Say no to ivory trade and lets conserve African elephants.

International Union for Conservation of Nature’s (IUCN) recently estimated Ugandan elephant population to have tremendously increased up to 6000. This is (approximately) 600% increase after the 800 elephants that was recorded in the late 80’s. Government of Uganda is establishing measures to jealously guard these endangered spices which is regarded top in the “Big Five animals”.

As the elephant’s population increases, an increase in the number of poachers is greatly registered. Many poachers have been found illegally trading the lucrative elephants’ ivory. In this article, you will find valuable information including the governments take on this.

I’m confident you will act as an ambassador of ‘Elephant conservation’ and will stand with us and say No to elephant poaching.uganda-elephant

“It’s hopeful to see elephant numbers increasing in Uganda as a result of effective protection in several parks, despite the rampant poaching and ivory trafficking across much of Africa,” said Dr Paul Elkan, a WCS Senior Conservationist involved in the surveys.

We can report that basing on Paul Elkans’ recommendation; government is not sitting back but strengthening more tight measures for elephant protections. Elikan said after the survey:  “The strong Ugandan Government leadership, targeted investment in field based anti-poaching and anti-trafficking action, and trans-boundary elephant protection efforts will be critical to these sustaining efforts and addressing the poaching problems in Queen Elizabeth.”

In 2015 Uganda faced one of the highest deaths of elephants in recent years due to poaching with poachers killing 6 elephants in Queen Elizabeth National Park alone.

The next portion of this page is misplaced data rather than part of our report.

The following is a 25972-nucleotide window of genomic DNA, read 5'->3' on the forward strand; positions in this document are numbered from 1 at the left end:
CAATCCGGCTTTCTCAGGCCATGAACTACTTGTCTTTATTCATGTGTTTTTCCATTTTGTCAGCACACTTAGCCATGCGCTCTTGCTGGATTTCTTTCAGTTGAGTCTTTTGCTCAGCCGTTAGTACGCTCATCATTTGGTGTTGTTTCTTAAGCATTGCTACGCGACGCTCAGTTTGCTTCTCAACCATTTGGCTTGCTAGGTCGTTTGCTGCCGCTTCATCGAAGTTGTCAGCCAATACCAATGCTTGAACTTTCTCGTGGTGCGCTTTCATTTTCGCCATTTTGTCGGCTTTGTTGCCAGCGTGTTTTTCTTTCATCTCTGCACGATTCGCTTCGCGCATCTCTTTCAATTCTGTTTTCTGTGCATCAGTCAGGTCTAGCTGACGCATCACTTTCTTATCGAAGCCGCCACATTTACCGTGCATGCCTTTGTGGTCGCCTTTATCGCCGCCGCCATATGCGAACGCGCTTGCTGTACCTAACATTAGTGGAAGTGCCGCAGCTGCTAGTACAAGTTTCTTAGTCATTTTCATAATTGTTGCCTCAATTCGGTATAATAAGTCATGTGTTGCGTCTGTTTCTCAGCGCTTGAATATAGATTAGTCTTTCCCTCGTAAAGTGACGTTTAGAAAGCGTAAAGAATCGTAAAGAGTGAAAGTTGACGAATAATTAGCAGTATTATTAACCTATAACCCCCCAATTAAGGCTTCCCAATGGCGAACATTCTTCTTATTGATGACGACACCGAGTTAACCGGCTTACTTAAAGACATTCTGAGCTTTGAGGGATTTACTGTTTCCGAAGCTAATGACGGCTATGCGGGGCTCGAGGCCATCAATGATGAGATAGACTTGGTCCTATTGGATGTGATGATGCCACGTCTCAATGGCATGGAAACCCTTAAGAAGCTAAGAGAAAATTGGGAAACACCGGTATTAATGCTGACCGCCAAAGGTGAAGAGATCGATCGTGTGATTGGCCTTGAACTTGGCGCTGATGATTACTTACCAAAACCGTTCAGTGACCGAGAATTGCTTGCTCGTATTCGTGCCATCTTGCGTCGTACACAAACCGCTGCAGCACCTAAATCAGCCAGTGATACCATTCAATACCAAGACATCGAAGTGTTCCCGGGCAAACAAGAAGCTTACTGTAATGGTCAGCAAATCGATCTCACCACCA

According to the recent aerial surveys, there at close to 2500 elephants in Murchison falls National Park and Queen Elizabeth National Park are estimated to have 3500 elephants. “Improved protection, creation of UWA, together with support from Government, donors, and conservation partners are solid reasons for this propelling increment,” said Seguya

Besides that, Seguya aspects the increase in elephant population in Murchison Falls National Park to increased vigilance by the rangers and tight boundary controls after Uganda being labeled by CITES as one of the eight countries  of primary concern in the ivory trade in 2012 because of the volume of illegal ivory that had passed through Uganda.

Because of that, new ‘tough measures’ to be included in the amended Uganda Wild Life Act have been adopted. Among them there is a maximum jail terms of up to 20 years and fines ranging up to UGX 200 million (USD 60,000) for poachers. Dr. Andrew Seguya who is Uganda Wildlife Authority’s (UWA) Executive Director confirmed that the bill is already at the first Parliamentary Council.

Conclusion

While prevailing numbers of elephants is recorded, Government’s take against poachers, and the numerous support from stakeholders, poaching still remain a big problem in Uganda and there is a need to remain vigilant.

The discovery of illegally killed elephants in Queen Elizabeth Park recently means that Uganda is still not completely secure from poaching. We are asking you to join hands and let’s fight “Elephant poaching” in Uganda and entire Africa.

Remember to have a better tomorrow you have to conserve today’s wildlife. Have you heard or seen any one with elephants ivory? Report to UWA or any local authority today

What steps do you want us to take in order to prevent elephant (wild life) poaching in Uganda? Feel free to share your views in the comment section!

African elephant